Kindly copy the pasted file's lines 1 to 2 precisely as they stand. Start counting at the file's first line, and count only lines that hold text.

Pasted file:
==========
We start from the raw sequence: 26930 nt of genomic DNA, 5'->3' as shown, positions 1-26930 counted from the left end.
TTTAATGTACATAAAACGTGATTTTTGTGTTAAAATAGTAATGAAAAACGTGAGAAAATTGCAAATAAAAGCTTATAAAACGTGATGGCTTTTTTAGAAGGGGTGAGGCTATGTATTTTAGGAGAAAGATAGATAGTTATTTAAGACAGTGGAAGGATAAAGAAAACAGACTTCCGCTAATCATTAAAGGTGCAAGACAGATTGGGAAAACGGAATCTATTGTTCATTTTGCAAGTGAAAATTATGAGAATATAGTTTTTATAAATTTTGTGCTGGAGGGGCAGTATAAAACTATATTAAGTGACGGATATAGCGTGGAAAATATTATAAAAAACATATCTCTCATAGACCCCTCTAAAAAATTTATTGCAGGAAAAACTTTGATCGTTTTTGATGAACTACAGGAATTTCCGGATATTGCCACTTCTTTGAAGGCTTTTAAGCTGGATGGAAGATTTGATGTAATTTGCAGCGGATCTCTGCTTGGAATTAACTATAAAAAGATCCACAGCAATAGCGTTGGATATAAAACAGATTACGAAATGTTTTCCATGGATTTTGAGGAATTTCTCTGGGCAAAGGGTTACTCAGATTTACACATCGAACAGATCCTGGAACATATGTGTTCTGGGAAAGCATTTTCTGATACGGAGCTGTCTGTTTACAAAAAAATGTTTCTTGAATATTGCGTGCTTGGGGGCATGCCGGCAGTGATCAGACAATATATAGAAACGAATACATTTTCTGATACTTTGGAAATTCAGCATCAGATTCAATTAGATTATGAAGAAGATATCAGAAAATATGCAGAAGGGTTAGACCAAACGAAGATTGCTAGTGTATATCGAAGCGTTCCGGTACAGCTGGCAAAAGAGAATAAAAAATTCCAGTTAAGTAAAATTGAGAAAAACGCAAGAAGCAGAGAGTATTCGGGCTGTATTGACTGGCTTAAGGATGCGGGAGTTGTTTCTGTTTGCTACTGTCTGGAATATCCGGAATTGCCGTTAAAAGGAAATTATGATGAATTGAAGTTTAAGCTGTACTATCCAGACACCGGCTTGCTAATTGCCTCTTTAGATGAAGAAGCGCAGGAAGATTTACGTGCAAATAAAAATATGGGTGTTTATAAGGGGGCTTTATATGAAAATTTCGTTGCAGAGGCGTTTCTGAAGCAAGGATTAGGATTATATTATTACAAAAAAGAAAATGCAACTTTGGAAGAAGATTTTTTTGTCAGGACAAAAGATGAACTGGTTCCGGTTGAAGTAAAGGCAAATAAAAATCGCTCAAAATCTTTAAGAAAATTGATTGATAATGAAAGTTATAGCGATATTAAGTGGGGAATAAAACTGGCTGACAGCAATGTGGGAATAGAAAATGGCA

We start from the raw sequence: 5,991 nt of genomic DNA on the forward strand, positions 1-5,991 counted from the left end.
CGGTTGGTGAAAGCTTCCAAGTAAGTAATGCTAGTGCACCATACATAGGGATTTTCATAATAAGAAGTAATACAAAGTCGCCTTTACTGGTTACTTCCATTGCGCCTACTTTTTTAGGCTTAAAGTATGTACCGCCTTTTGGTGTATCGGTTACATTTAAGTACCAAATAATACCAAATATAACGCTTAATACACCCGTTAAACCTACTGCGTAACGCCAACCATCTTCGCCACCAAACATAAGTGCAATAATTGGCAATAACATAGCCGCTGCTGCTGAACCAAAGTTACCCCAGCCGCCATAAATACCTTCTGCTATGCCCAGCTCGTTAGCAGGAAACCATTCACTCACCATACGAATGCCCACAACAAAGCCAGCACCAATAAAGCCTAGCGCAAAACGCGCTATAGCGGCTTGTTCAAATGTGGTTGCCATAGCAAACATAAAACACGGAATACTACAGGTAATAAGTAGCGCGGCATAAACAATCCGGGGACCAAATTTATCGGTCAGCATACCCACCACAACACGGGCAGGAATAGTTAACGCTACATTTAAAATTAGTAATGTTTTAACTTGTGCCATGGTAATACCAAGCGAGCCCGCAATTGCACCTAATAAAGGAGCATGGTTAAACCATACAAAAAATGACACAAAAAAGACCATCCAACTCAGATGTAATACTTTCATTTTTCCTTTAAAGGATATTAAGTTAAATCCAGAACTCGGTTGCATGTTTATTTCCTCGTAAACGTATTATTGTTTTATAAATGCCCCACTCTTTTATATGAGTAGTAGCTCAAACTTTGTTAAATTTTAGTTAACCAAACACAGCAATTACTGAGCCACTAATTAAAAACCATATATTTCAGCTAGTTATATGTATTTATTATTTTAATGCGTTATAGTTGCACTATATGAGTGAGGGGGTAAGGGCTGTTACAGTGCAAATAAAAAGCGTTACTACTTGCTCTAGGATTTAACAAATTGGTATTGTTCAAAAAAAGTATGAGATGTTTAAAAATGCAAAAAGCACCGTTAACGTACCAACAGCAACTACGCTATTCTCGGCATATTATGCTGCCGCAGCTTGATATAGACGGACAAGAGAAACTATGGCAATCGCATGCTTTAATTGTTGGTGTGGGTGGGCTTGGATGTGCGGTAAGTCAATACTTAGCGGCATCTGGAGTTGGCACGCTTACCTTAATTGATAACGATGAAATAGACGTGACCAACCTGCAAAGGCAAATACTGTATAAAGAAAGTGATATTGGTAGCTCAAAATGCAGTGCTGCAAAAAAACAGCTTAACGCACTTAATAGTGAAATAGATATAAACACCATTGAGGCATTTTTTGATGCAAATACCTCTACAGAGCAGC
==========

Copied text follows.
We start from the raw sequence: 26930 nt of genomic DNA, 5'->3' as shown, positions 1-26930 counted from the left end.
TTTAATGTACATAAAACGTGATTTTTGTGTTAAAATAGTAATGAAAAACGTGAGAAAATTGCAAATAAAAGCTTATAAAACGTGATGGCTTTTTTAGAAGGGGTGAGGCTATGTATTTTAGGAGAAAGATAGATAGTTATTTAAGACAGTGGAAGGATAAAGAAAACAGACTTCCGCTAATCATTAAAGGTGCAAGACAGATTGGGAAAACGGAATCTATTGTTCATTTTGCAAGTGAAAATTATGAGAATATAGTTTTTATAAATTTTGTGCTGGAGGGGCAGTATAAAACTATATTAAGTGACGGATATAGCGTGGAAAATATTATAAAAAACATATCTCTCATAGACCCCTCTAAAAAATTTATTGCAGGAAAAACTTTGATCGTTTTTGATGAACTACAGGAATTTCCGGATATTGCCACTTCTTTGAAGGCTTTTAAGCTGGATGGAAGATTTGATGTAATTTGCAGCGGATCTCTGCTTGGAATTAACTATAAAAAGATCCACAGCAATAGCGTTGGATATAAAACAGATTACGAAATGTTTTCCATGGATTTTGAGGAATTTCTCTGGGCAAAGGGTTACTCAGATTTACACATCGAACAGATCCTGGAACATATGTGTTCTGGGAAAGCATTTTCTGATACGGAGCTGTCTGTTTACAAAAAAATGTTTCTTGAATATTGCGTGCTTGGGGGCATGCCGGCAGTGATCAGACAATATATAGAAACGAATACATTTTCTGATACTTTGGAAATTCAGCATCAGATTCAATTAGATTATGAAGAAGATATCAGAAAATATGCAGAAGGGTTAGACCAAACGAAGATTGCTAGTGTATATCGAAGCGTTCCGGTACAGCTGGCAAAAGAGAATAAAAAATTCCAGTTAAGTAAAATTGAGAAAAACGCAAGAAGCAGAGAGTATTCGGGCTGTATTGACTGGCTTAAGGATGCGGGAGTTGTTTCTGTTTGCTACTGTCTGGAATATCCGGAATTGCCGTTAAAAGGAAATTATGATGAATTGAAGTTTAAGCTGTACTATCCAGACACCGGCTTGCTAATTGCCTCTTTAGATGAAGAAGCGCAGGAAGATTTACGTGCAAATAAAAATATGGGTGTTTATAAGGGGGCTTTATATGAAAATTTCGTTGCAGAGGCGTTTCTGAAGCAAGGATTAGGATTATATTATTACAAAAAAGAAAATGCAACTTTGGAAGAAGATTTTTTTGTCAGGACAAAAGATGAACTGGTTCCGGTTGAAGTAAAGGCAAATAAAAATCGCTCAAAATCTTTAAGAAAATTGATTGATAATGAAAGTTATAGCGATATTAAGTGGGGAATAAAACTGGCTGACAGCAATGTGGGAATAGAAAATGGCA